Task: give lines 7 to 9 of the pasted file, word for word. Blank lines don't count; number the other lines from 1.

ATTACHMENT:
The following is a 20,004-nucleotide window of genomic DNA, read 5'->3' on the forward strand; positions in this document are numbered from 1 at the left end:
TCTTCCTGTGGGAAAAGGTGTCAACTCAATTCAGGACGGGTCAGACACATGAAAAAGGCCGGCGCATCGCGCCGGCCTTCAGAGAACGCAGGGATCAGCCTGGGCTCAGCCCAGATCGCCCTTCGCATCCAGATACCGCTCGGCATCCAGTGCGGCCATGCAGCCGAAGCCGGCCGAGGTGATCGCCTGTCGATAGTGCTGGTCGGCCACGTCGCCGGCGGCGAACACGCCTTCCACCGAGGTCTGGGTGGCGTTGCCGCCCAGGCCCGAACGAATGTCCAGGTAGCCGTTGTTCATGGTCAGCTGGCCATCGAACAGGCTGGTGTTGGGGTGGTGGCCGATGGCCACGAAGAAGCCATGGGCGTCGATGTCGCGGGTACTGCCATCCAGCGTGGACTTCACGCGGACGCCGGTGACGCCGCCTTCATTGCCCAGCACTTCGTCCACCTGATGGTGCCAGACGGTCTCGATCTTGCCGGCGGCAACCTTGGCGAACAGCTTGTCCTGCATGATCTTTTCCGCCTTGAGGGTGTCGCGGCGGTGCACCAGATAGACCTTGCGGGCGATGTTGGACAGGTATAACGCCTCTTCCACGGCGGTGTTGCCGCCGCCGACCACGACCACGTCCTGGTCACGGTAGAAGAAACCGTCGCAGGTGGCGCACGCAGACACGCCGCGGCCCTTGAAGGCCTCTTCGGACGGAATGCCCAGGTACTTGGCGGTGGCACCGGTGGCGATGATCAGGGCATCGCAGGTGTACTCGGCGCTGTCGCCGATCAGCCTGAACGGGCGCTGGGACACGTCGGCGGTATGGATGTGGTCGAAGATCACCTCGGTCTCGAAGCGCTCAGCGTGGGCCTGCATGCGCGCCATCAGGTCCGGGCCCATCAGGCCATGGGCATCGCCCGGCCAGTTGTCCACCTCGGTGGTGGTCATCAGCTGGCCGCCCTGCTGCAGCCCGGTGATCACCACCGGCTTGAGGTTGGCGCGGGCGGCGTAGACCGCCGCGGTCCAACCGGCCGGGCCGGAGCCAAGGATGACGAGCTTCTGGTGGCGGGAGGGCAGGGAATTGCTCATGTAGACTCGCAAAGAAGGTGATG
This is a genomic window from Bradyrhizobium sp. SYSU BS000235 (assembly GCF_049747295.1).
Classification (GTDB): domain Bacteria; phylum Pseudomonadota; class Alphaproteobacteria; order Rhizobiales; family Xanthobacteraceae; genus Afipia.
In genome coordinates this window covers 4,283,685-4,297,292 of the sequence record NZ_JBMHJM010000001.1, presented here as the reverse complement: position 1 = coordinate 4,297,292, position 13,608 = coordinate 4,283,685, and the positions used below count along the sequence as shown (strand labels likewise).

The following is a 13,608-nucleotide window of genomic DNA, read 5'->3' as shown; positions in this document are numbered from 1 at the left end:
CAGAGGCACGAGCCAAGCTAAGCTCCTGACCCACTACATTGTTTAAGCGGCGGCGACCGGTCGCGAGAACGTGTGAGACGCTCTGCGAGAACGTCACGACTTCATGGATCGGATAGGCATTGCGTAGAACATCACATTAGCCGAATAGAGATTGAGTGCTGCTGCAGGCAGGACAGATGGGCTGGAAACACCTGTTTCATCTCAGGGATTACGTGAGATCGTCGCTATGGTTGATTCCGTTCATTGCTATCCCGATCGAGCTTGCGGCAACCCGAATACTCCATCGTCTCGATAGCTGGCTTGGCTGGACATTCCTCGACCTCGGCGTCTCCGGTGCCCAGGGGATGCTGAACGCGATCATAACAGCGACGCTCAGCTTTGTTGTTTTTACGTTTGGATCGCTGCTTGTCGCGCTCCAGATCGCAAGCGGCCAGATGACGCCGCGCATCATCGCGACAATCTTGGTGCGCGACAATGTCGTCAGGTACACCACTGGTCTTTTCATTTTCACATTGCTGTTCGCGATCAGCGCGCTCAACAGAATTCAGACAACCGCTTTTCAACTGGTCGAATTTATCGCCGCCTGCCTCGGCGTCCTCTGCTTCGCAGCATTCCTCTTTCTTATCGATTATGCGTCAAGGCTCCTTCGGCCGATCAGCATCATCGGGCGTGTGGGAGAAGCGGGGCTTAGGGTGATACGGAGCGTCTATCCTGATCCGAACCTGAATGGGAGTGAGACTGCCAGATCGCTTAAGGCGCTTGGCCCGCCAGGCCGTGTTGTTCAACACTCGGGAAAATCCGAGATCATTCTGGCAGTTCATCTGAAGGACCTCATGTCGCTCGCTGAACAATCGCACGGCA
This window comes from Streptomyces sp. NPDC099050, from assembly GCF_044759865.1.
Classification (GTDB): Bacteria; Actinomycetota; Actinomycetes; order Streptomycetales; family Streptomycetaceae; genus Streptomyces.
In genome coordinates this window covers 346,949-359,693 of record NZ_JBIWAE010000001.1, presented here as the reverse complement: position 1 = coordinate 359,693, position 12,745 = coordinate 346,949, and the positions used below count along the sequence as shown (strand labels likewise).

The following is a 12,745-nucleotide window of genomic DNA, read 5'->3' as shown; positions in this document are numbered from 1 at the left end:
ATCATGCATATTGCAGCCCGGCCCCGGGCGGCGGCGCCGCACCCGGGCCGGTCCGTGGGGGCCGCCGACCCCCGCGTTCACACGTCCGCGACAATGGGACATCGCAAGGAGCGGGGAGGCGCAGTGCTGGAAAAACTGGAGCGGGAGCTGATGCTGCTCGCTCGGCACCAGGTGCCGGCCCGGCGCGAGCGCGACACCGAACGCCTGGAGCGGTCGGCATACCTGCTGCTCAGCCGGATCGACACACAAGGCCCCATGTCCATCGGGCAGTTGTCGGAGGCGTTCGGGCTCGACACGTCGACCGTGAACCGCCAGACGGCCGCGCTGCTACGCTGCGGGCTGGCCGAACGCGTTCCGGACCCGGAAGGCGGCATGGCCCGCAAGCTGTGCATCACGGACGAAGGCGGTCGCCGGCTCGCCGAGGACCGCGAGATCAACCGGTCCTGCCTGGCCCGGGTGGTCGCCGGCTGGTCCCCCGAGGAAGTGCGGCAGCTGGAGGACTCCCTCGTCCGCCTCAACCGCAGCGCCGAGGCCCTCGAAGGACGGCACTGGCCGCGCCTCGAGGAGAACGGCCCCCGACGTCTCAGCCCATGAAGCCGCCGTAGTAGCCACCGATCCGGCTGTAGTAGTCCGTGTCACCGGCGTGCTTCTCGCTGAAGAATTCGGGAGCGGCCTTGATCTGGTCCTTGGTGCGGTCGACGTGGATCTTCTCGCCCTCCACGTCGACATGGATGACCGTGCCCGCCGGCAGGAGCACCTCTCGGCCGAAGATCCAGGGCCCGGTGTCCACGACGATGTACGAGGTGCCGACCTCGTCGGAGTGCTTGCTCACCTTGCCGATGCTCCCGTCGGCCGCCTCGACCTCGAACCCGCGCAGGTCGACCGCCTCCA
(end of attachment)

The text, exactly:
CAGAGGCACGAGCCAAGCTAAGCTCCTGACCCACTACATTGTTTAAGCGGCGGCGACCGGTCGCGAGAACGTGTGAGACGCTCTGCGAGAACGTCACGACTTCATGGATCGGATAGGCATTGCGTAGAACATCACATTAGCCGAATAGAGATTGAGTGCTGCTGCAGGCAGGACAGATGGGCTGGAAACACCTGTTTCATCTCAGGGATTACGTGAGATCGTCGCTATGGTTGATTCCGTTCATTGCTATCCCGATCGAGCTTGCGGCAACCCGAATACTCCATCGTCTCGATAGCTGGCTTGGCTGGACATTCCTCGACCTCGGCGTCTCCGGTGCCCAGGGGATGCTGAACGCGATCATAACAGCGACGCTCAGCTTTGTTGTTTTTACGTTTGGATCGCTGCTTGTCGCGCTCCAGATCGCAAGCGGCCAGATGACGCCGCGCATCATCGCGACAATCTTGGTGCGCGACAATGTCGTCAGGTACACCACTGGTCTTTTCATTTTCACATTGCTGTTCGCGATCAGCGCGCTCAACAGAATTCAGACAACCGCTTTTCAACTGGTCGAATTTATCGCCGCCTGCCTCGGCGTCCTCTGCTTCGCAGCATTCCTCTTTCTTATCGATTATGCGTCAAGGCTCCTTCGGCCGATCAGCATCATCGGGCGTGTGGGAGAAGCGGGGCTTAGGGTGATACGGAGCGTCTATCCTGATCCGAACCTGAATGGGAGTGAGACTGCCAGATCGCTTAAGGCGCTTGGCCCGCCAGGCCGTGTTGTTCAACACTCGGGAAAATCCGAGATCATTCTGGCAGTTCATCTGAAGGACCTCATGTCGCTCGCTGAACAATCGCACGGCA
This window comes from Streptomyces sp. NPDC099050, from assembly GCF_044759865.1.
Classification (GTDB): Bacteria; Actinomycetota; Actinomycetes; order Streptomycetales; family Streptomycetaceae; genus Streptomyces.